IBS: A real disease with real treatment options

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Irritable bowel syndrome is a real disease. Too often I’ve had patients tell me they had debilitating abdominal pain with a change in bowel habits, had a couple tests done, and then were dismissed by their doctor since no obvious source was found. Don't let that happen to you!  IBS is a complex, multifactorial disorder that confuses people and doctors.. Factors that increase the risk of developing IBS include genetic, environmental, and psychosocial factors. Factors that trigger the onset or exacerbation of IBS include a previous GI infection, food intolerances, chronic stress, diverticulitis, and surgery. This results in altered GI motility, increased response in your gut to pain, increased intestinal permeability, immune activation, altered microbiome and disturbances in brain gut function.

Here is what needs to happen in the workup and management of IBS:

1. Make sure it is IBS and not anything else

First, go see your doctor and don't try to manage this on your own. You need to make sure that there is no other disease contributing to abdominal pain and altered bowel habits such as Inflammatory Bowel Disease (Crohn's disease; ulcerative colitis), Celiac disease, lactose and fructose intolerance, and microscopic colitis to name a few. You will need a GI doc to evaluate the need for an endoscopy/colonoscopy.

Once other diseases are ruled out, then IBS is made by fulfilling the following: IBS is an functional bowel disorder with recurrent abdominal pain at least 1 day per week in the last 3 months associated with 2 or more of the following criteria:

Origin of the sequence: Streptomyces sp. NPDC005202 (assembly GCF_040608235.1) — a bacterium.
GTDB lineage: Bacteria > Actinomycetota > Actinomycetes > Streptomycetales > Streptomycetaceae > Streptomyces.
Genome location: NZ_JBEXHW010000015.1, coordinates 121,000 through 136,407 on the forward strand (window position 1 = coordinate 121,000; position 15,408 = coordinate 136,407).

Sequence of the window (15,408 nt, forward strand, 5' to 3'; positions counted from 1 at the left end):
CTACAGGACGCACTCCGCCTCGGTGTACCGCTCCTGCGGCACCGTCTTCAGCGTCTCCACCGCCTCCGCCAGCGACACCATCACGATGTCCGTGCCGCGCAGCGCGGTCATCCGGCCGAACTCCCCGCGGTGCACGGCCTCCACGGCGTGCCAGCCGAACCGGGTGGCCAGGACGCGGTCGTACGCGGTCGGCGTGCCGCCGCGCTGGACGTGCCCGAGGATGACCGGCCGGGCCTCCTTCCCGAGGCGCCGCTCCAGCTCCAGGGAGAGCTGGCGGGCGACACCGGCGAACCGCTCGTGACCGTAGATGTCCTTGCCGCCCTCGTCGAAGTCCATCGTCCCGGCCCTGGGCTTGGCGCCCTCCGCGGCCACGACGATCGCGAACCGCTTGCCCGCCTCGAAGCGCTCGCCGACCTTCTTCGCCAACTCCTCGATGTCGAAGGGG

1. Related to bowel habits (constipation, diarrhea or both)

2. Associated with a change in stool frequency

3. Associated with a change in stool form/appearance (Bristol stool scale)

 

2. Determine the types of IBS you have

The Bristol Stool Form Scale. Type 1 &2 = slow transit, constipation. Type 6&7= fast transit, diarrhea      Adapted from Lacy et al. Gastro 2016

The Bristol Stool Form Scale. Type 1 &2 = slow transit, constipation. Type 6&7= fast transit, diarrhea

Adapted from Lacy et al. Gastro 2016

IBS-C: mostly constipation: > 25% bowel movements are Bristol types 1 or 2 and < 25% are Bristol types 6 or 7.

IBS-D: mostly diarrhea: > 25% bowel movements are Bristol types 6 or 7 and <25% bowel movements are Bristol types 1 or 2.

IBS-M: mixed bowel habits: > 25% bowel movements are Bristol types 1 or 2 and > 25% bowel movements are Bristol types 6 or 7

IBS-U: unclassified: if you meet diagnostic criteria for IBS but cant categorize your bowel habits into 1 of the 3 groups

 

3. Treatment for all types of IBS

- increase exercise!

- reduce stress! Cognitive behavioral therapy, hypnosis, and various relaxation methods reduce muscle tension and autonomic arousal that are involved in IBS symptoms

- improve your sleep habits

- increase/supplement dietary fiber (specifically SOLUBLE fiber)

- DIET! eat a low gluten, low FODMAP diet (FODMAPS are highly fermented, gas-producing foods) see the #feedyourgutdiet page! 

 

4. Specific treatment for IBS subtypes